UNLICENSED CLINICS: Infant’s Death Raises Call For Scrutiny
Outraged by the death of a toddler at an unlicensed clinic where the child was treated by a man impersonating a doctor, "Orange County's Latino community called Tuesday for an investigation into private clinics that cater to the immigrant population." Amin David, president of Los Amigos of Orange County, said, "We must have a mechanism by which these very critically important so-called clinics are checked into." However, the Los Angeles Times reports that "at this point, no agencies are planning to look into whether there are more medical clinics operating with unlicensed personnel." Under state law, physicians can open a clinic without a license, but the Consultorio Medico was licensed to a man without a medical license (Richardson, 4/29).
"California medical officials said illegal, unlicensed medical practitioners and clinics, like the one in Santa Ana where 13-month-old Christopher Martinez was treated before he died, are common throughout Orange and Los Angeles counties," the Orange County Register reports. According to Felix Rodriguez, supervising investigator for the California Medical Board in Orange County, the proprietors of the clinics, which cater to immigrants, "are often immigrants themselves, some with medical training or a license from another country." They purchase "antibiotics, blood-pressure medication and tranquilizers" in Tijuana, and "practice at home or in low-rent storefronts, spreading the word among uninsured immigrants that they provide fast, cheap care" (Kowalczyk/Collins, 4/28). The Times notes that no state or local regulatory boards or authorities monitor the quality of care at such clinics. According to the Medical Board of California, "it lacks the investigators to conduct such an inquiry." Rodriguez said, "We don't have the staff resources to make a sweep of the county to see who is licensed and who is not." According to David Thornton, supervising investigator for the state medical board, "The state does investigate when it receives complaints" (4/29). He said the state receives some 250 to 300 complaints a year about "possible unlicensed doctors." However, Rodriguez noted it is often impossible to track down the complaints because often the clinics will move or hire a licensed doctor (Kowalczyk/Collins, Orange County Register, 4/28). Santa Ana officials said "the city was responsible only for issuing a business license ... not overseeing the clinic's medical practices." And, the Times reports, "the Anaheim office of the state Department of Health Services, which licenses and certifies medical facilities, only has oversight for nonprofit clinics" (4/29).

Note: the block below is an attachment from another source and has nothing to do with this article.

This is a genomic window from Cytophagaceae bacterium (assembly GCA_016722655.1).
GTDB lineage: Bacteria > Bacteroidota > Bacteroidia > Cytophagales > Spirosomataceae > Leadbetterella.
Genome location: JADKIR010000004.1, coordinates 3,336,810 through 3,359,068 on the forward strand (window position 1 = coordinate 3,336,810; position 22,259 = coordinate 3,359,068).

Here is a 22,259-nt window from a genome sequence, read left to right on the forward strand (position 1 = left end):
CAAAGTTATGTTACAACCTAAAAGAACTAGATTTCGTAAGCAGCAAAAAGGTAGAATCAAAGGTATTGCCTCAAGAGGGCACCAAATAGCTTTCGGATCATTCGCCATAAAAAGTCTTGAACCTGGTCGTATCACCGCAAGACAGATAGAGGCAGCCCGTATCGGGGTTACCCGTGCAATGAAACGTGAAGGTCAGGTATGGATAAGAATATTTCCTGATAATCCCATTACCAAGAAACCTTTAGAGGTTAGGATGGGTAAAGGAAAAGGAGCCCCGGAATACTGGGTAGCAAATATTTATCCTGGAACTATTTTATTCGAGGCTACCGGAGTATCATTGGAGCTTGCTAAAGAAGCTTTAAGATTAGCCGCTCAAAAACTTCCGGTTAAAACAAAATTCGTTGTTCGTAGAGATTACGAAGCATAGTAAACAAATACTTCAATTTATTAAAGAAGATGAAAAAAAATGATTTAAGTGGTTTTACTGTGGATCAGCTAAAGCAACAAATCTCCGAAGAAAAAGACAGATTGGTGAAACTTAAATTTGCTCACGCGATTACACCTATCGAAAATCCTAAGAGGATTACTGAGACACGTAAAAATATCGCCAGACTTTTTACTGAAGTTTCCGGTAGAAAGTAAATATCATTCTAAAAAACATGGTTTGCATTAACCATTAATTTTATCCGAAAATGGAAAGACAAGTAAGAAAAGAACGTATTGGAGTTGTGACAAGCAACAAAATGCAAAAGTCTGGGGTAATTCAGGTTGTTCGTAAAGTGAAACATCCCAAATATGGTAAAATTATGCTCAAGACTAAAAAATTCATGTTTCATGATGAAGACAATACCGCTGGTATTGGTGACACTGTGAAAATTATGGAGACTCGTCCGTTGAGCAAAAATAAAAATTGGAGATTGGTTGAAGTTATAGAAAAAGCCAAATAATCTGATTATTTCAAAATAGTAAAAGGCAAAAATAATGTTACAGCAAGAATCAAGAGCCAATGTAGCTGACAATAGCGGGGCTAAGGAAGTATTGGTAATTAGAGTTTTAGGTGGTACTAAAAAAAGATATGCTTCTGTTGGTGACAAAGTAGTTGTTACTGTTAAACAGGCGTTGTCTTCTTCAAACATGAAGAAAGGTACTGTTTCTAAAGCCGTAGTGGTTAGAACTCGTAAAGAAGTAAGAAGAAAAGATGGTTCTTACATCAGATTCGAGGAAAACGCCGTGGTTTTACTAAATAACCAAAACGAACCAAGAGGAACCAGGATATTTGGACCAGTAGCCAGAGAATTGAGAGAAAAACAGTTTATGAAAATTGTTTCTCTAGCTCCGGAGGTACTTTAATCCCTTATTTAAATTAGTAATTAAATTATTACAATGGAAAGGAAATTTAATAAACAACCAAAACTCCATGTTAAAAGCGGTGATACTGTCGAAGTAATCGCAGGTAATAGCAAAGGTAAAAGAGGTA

The Search Continues
Local police are still searching for Gamliel Moreno, the clinic employee who treated Christopher Martinez. At the same time, stories were circulating about other suspicious incidents at the clinic. "Barbara Antoci, manager of Bruce Metal & Salvage in Santa Ana, said she reported the 'doctors' at Consultorio Medico ... to state officials a year ago because they repeatedly misdiagnosed one of her employees," the Register reports (Kowalczyk/Collins, 4/28). In addition, a "34-year-old woman with severe, long-term vaginal bleeding said two purported doctors at Consultorio Medico told her her condition was normal and sent her home with Tylenol," the Orange County Register reports. According to police, Morena impersonated a doctor "for more than a year at the clinic." The police and the state medical board shuttered the clinic on Friday (Luna, 4/27). Today's Los Angeles Times features an article on how patients can find out if their doctor is licensed, noting the consumers can call the Medical Board of California at (916) 263-2382 (4/29).